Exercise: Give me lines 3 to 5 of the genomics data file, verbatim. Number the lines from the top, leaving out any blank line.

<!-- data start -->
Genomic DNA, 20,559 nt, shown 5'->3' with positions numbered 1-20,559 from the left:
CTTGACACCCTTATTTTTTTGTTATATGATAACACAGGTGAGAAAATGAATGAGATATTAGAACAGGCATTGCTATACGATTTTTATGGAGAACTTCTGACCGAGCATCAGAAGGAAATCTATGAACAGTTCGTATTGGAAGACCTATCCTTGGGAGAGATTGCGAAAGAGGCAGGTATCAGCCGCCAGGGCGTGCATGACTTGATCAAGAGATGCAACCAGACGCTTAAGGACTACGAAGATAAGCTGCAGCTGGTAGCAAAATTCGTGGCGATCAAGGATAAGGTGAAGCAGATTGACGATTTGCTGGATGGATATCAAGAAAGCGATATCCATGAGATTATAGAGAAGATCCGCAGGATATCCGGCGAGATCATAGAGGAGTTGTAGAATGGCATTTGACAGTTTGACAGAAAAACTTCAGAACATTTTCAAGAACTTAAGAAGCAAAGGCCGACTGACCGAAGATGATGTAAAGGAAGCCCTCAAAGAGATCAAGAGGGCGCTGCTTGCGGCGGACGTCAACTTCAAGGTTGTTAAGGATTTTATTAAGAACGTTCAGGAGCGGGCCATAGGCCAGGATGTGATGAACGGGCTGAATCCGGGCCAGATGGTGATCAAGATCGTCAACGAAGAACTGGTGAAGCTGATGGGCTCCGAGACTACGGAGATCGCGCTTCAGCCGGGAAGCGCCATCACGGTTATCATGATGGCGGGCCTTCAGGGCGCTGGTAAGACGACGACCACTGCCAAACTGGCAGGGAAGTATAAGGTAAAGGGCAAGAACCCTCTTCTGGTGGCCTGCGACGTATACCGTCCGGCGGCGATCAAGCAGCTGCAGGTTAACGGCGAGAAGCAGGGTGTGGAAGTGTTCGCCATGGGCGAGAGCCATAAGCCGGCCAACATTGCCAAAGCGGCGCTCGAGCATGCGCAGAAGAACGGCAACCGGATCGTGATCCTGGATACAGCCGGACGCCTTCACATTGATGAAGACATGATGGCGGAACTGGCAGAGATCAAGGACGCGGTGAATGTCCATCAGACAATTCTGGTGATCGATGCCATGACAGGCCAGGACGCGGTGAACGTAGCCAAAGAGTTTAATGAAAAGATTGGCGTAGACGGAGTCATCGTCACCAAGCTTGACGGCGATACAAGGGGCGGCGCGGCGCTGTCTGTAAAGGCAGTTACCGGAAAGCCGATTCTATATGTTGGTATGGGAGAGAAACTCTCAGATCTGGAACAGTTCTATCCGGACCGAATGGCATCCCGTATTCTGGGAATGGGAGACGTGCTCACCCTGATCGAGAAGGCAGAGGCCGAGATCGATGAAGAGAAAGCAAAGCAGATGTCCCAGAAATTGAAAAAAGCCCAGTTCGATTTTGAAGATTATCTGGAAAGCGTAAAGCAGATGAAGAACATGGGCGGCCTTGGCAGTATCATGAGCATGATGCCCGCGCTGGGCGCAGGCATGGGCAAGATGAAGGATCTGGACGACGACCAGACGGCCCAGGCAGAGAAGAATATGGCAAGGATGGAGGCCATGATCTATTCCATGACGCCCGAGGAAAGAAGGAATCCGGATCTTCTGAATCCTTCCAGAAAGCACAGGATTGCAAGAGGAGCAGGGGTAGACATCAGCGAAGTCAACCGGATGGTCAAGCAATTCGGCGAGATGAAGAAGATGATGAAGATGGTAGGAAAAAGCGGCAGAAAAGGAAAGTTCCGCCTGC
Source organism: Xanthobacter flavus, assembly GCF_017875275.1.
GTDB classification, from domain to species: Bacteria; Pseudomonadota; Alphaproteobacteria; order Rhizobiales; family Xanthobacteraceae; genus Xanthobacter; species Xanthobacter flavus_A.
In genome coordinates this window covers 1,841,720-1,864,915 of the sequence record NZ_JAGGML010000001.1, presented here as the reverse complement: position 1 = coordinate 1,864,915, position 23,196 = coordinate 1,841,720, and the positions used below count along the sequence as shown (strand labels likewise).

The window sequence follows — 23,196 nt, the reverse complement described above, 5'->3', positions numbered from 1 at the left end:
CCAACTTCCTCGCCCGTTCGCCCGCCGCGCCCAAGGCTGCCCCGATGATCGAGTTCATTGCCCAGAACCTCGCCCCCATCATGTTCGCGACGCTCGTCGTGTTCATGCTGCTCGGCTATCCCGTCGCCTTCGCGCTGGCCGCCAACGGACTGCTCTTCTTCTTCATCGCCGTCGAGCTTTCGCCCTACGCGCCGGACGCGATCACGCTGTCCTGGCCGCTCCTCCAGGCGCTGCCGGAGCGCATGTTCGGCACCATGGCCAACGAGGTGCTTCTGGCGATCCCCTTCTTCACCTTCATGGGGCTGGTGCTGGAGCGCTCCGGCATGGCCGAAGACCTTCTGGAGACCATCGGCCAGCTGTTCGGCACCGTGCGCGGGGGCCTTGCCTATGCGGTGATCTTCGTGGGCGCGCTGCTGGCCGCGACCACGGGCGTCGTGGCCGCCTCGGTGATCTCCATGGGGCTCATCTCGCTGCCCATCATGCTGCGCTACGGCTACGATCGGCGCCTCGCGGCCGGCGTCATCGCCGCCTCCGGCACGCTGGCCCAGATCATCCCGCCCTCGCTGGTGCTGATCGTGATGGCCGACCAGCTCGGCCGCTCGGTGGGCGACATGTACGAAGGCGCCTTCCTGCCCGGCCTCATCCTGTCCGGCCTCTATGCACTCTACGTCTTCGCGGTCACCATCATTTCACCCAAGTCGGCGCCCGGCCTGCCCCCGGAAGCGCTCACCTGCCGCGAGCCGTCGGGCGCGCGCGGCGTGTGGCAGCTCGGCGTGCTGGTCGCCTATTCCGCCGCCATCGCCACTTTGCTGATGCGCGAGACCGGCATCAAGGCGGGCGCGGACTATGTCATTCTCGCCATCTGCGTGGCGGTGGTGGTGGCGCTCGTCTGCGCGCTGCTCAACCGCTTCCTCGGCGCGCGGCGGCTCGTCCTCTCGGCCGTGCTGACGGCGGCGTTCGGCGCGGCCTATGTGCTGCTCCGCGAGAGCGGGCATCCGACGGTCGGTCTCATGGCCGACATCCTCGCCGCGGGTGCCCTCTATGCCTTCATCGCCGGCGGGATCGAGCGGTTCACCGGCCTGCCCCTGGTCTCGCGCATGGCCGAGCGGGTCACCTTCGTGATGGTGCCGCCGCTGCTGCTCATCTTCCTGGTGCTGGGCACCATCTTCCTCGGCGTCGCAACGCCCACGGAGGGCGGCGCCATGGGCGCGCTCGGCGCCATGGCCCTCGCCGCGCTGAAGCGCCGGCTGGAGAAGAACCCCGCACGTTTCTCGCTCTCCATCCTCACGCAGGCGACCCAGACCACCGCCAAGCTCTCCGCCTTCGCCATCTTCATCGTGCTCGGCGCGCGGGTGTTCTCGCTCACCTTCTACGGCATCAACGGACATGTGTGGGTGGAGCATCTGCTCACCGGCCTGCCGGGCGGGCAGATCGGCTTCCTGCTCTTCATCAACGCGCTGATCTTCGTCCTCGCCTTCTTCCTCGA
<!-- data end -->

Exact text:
Source organism: Xanthobacter flavus, assembly GCF_017875275.1.
GTDB classification, from domain to species: Bacteria; Pseudomonadota; Alphaproteobacteria; order Rhizobiales; family Xanthobacteraceae; genus Xanthobacter; species Xanthobacter flavus_A.
In genome coordinates this window covers 1,841,720-1,864,915 of the sequence record NZ_JAGGML010000001.1, presented here as the reverse complement: position 1 = coordinate 1,864,915, position 23,196 = coordinate 1,841,720, and the positions used below count along the sequence as shown (strand labels likewise).